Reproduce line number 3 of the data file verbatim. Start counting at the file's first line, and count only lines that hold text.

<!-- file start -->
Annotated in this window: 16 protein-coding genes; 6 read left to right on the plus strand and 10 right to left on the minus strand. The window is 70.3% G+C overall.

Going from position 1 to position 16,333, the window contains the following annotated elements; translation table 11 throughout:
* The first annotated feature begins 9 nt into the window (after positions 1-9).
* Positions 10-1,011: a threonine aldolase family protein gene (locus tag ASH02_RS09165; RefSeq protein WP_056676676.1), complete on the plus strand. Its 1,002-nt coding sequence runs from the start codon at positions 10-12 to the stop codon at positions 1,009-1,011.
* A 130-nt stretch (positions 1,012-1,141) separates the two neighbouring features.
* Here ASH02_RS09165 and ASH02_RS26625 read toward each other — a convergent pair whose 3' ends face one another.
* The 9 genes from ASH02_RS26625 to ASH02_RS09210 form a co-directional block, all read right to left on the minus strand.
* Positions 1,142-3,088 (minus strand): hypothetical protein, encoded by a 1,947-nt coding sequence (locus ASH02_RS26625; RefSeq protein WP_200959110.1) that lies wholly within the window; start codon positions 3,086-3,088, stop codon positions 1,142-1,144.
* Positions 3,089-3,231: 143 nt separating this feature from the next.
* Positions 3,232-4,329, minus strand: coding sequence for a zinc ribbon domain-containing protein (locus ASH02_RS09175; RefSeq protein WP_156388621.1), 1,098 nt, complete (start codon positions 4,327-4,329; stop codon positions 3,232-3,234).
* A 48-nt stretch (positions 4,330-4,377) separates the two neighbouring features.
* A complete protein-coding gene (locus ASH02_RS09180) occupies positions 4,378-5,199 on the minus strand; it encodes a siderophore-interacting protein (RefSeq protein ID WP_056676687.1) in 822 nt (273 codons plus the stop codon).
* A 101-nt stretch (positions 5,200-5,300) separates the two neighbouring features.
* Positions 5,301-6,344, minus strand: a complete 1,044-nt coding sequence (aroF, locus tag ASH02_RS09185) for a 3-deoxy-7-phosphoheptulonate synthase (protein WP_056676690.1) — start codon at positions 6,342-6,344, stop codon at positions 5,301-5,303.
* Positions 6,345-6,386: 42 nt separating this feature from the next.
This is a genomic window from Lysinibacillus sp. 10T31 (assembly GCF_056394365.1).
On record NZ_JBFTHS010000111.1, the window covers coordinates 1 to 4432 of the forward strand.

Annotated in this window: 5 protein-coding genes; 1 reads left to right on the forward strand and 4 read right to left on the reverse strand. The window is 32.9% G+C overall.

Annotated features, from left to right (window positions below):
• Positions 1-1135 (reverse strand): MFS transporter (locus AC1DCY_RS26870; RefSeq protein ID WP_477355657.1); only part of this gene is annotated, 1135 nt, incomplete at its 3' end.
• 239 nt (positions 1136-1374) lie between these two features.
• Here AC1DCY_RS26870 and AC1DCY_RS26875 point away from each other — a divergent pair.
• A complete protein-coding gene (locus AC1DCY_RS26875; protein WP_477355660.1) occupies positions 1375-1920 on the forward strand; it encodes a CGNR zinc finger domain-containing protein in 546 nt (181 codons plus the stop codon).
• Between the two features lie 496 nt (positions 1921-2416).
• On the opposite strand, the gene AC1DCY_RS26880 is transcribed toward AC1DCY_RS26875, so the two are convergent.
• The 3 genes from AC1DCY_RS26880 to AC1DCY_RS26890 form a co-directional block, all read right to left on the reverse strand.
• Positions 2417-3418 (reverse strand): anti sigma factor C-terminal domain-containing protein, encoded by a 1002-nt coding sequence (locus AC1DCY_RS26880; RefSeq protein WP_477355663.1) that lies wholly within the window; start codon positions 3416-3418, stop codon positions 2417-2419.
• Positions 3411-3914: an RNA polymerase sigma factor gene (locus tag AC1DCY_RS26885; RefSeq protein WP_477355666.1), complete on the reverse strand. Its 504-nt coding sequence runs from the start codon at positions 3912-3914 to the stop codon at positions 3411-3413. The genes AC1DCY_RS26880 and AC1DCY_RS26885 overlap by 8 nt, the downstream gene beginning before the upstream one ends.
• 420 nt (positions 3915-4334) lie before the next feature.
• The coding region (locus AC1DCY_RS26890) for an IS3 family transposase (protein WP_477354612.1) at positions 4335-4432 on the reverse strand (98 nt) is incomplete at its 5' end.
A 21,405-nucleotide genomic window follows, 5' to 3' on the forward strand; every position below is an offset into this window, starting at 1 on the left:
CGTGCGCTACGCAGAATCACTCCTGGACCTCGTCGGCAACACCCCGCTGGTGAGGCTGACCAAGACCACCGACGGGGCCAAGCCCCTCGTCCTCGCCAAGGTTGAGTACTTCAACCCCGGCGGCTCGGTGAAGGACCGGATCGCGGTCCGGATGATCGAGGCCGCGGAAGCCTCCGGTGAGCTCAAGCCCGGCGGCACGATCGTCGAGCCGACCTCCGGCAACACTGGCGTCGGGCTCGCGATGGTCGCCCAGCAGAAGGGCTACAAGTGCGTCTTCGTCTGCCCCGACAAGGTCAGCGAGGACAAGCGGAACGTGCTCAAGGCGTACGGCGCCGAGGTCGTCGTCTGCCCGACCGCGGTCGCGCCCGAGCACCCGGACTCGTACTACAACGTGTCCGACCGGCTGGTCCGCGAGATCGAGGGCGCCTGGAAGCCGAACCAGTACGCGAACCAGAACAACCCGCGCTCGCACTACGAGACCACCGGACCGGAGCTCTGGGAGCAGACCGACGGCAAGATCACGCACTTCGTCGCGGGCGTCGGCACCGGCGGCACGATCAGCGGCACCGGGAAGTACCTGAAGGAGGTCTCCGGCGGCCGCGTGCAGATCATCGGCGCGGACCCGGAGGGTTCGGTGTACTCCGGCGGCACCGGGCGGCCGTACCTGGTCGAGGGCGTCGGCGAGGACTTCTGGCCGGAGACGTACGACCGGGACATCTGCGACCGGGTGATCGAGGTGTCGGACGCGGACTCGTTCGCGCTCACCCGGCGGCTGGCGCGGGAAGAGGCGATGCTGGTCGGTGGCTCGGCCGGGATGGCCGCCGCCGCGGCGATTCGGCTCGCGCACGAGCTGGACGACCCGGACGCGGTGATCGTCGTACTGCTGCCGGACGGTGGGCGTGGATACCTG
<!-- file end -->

* The first annotated feature begins 9 nt into the window (after positions 1-9).